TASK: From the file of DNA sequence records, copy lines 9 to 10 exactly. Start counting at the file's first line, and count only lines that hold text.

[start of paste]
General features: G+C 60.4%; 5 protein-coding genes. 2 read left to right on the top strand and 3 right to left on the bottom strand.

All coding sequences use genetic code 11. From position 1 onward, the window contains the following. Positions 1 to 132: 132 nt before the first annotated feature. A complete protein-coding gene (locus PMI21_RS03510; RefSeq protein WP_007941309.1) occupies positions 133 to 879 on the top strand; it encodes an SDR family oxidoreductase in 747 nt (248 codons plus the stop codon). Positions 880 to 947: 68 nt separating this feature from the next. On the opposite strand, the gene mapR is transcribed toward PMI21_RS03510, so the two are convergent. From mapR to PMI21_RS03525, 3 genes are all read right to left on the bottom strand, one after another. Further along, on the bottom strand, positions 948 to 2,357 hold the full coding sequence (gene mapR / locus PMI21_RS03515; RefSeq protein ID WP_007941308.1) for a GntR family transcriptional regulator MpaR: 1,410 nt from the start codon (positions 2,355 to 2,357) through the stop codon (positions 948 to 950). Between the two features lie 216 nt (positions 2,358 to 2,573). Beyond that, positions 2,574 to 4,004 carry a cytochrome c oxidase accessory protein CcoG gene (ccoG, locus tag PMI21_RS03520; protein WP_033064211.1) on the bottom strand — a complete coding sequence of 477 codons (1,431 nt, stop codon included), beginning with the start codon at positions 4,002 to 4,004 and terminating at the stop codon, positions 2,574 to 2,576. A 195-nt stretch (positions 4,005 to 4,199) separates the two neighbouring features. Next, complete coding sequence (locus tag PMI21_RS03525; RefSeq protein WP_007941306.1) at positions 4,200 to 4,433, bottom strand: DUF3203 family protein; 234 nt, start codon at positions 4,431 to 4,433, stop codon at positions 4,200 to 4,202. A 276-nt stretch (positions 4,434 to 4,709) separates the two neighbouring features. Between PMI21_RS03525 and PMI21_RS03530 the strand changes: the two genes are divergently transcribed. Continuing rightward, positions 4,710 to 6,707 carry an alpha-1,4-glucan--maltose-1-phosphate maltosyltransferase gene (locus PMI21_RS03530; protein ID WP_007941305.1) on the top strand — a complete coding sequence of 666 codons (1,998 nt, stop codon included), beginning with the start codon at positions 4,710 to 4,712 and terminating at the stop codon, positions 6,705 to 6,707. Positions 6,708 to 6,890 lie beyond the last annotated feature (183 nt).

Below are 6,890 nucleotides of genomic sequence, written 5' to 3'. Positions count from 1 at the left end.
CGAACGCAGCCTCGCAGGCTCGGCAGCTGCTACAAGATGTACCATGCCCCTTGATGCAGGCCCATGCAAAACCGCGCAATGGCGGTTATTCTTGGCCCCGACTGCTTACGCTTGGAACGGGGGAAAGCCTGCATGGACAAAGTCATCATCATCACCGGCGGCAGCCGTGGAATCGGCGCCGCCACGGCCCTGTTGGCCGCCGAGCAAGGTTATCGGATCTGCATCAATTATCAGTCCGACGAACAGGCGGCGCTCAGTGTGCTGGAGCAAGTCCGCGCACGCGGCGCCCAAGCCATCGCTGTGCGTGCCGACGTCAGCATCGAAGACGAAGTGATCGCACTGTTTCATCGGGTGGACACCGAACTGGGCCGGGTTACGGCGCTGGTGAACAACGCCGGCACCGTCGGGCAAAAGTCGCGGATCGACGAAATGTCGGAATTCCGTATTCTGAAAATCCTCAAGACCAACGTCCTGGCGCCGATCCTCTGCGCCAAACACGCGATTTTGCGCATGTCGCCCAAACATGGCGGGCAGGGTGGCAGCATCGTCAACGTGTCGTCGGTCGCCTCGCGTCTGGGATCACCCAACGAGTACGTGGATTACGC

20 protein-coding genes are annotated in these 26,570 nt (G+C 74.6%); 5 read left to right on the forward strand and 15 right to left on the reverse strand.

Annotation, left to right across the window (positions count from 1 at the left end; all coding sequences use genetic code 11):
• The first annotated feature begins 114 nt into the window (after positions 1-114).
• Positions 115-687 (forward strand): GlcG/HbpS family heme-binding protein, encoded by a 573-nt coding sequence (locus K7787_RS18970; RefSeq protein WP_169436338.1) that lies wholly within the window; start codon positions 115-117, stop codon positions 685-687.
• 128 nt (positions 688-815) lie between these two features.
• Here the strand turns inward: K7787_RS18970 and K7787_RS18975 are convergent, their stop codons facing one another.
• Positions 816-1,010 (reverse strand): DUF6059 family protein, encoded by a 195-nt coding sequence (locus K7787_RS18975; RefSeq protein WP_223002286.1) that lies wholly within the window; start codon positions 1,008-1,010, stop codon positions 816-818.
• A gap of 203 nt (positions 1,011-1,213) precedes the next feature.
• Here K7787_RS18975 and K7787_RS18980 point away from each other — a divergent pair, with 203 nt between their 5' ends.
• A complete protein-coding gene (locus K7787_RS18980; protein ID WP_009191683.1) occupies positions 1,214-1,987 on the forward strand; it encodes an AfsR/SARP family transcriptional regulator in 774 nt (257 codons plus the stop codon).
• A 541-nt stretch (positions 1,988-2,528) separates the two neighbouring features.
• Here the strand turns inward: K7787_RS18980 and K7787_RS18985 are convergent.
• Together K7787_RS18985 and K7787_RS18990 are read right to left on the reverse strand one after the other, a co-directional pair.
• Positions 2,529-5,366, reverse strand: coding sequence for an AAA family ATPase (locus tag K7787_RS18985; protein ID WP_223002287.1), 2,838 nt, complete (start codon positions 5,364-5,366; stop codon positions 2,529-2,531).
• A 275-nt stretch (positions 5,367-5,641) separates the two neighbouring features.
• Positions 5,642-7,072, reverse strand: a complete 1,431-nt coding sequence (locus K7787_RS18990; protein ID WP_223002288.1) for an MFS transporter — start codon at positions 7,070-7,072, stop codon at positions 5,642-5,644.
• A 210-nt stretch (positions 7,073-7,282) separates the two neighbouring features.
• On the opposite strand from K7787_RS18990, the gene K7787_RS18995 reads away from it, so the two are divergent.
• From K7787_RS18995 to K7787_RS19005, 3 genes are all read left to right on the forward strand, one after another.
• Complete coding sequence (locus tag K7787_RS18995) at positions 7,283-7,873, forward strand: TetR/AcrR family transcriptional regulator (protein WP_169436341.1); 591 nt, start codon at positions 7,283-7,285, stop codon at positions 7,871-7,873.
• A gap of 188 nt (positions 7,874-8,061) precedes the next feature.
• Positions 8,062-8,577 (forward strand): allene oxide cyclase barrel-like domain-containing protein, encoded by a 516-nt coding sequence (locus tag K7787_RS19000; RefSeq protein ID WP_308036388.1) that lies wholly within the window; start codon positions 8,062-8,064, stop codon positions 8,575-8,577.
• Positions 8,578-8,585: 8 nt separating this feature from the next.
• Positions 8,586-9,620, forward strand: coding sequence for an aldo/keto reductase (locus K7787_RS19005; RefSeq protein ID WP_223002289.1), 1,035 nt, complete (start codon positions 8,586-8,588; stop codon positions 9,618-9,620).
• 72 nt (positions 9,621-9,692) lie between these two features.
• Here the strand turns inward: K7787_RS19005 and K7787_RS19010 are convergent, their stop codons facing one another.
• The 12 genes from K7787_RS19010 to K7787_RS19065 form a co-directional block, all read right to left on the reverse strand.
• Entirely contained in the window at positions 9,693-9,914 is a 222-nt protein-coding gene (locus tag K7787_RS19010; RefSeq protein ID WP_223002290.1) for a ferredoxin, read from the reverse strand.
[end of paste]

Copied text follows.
• 128 nt (positions 688-815) lie between these two features.
• Here the strand turns inward: K7787_RS18970 and K7787_RS18975 are convergent, their stop codons facing one another.